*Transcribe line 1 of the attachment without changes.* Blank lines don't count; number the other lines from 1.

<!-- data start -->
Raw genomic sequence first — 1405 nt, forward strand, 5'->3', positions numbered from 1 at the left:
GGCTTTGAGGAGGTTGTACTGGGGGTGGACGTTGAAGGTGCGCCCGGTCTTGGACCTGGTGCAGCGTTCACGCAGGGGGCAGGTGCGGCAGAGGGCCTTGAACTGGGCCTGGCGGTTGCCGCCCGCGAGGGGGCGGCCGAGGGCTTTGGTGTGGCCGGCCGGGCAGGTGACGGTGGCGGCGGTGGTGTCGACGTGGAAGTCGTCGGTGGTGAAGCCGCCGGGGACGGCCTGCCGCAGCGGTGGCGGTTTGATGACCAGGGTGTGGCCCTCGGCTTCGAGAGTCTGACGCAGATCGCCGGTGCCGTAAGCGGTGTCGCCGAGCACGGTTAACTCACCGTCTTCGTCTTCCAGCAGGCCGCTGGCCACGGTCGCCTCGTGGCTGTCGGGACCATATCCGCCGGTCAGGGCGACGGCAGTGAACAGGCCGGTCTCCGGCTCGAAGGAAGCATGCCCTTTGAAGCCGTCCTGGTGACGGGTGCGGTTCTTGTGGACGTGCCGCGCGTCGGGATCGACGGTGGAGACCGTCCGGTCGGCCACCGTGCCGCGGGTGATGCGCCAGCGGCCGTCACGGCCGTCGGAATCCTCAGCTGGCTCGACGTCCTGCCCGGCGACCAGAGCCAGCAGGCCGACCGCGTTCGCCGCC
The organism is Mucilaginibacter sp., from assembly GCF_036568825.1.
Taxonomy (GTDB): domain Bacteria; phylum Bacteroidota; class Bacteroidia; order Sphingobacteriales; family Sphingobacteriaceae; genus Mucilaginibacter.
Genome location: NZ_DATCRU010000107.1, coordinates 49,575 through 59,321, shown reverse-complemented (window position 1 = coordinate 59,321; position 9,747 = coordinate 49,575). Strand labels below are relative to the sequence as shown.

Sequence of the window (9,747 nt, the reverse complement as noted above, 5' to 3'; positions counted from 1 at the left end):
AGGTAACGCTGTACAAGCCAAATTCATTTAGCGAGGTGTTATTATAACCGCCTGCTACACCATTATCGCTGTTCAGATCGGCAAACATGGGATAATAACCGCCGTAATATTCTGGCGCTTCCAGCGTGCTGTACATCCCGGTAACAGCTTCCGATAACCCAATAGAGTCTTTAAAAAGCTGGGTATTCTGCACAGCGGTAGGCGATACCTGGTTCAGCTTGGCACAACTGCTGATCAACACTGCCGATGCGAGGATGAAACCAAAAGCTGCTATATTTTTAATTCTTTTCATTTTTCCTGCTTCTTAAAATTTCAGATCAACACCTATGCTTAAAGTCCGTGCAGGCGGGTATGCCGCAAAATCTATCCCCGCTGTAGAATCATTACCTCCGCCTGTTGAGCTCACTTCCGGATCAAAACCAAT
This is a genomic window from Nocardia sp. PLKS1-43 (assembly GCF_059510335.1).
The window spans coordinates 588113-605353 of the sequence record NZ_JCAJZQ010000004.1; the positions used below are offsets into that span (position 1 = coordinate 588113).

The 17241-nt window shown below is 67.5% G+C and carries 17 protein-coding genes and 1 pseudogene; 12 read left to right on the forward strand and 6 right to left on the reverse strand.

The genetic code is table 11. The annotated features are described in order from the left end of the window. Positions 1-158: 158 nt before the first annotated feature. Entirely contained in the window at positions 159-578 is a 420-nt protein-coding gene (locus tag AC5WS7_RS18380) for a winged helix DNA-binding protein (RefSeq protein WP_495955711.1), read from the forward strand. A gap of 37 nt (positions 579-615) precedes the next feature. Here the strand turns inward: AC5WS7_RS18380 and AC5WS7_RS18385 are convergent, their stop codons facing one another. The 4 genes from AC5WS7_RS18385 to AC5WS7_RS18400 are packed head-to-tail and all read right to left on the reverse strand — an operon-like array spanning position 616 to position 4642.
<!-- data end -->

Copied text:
Raw genomic sequence first — 1405 nt, forward strand, 5'->3', positions numbered from 1 at the left: